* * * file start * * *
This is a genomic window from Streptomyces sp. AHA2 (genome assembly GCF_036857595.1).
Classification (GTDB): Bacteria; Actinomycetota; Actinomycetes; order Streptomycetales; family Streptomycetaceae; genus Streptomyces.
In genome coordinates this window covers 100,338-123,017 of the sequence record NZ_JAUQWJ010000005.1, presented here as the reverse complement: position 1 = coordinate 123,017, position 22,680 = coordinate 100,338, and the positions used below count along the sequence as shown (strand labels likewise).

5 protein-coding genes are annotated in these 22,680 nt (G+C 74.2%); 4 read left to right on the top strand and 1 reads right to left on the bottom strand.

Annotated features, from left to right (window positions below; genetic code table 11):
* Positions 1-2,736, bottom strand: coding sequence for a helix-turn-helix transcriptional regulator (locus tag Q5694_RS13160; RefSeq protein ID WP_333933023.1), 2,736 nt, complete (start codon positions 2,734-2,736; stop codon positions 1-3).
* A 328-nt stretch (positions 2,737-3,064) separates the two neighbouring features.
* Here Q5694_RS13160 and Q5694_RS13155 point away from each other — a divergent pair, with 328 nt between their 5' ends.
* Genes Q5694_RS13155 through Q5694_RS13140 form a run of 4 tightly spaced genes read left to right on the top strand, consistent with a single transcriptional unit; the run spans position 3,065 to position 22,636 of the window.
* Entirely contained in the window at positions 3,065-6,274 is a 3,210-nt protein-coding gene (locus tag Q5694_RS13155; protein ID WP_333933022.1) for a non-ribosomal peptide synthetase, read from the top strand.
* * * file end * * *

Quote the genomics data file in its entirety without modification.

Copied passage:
This is a genomic window from Streptomyces sp. AHA2 (genome assembly GCF_036857595.1).
Classification (GTDB): Bacteria; Actinomycetota; Actinomycetes; order Streptomycetales; family Streptomycetaceae; genus Streptomyces.
In genome coordinates this window covers 100,338-123,017 of the sequence record NZ_JAUQWJ010000005.1, presented here as the reverse complement: position 1 = coordinate 123,017, position 22,680 = coordinate 100,338, and the positions used below count along the sequence as shown (strand labels likewise).

5 protein-coding genes are annotated in these 22,680 nt (G+C 74.2%); 4 read left to right on the top strand and 1 reads right to left on the bottom strand.

Annotated features, from left to right (window positions below; genetic code table 11):
* Positions 1-2,736, bottom strand: coding sequence for a helix-turn-helix transcriptional regulator (locus tag Q5694_RS13160; RefSeq protein ID WP_333933023.1), 2,736 nt, complete (start codon positions 2,734-2,736; stop codon positions 1-3).
* A 328-nt stretch (positions 2,737-3,064) separates the two neighbouring features.
* Here Q5694_RS13160 and Q5694_RS13155 point away from each other — a divergent pair, with 328 nt between their 5' ends.
* Genes Q5694_RS13155 through Q5694_RS13140 form a run of 4 tightly spaced genes read left to right on the top strand, consistent with a single transcriptional unit; the run spans position 3,065 to position 22,636 of the window.
* Entirely contained in the window at positions 3,065-6,274 is a 3,210-nt protein-coding gene (locus tag Q5694_RS13155; protein ID WP_333933022.1) for a non-ribosomal peptide synthetase, read from the top strand.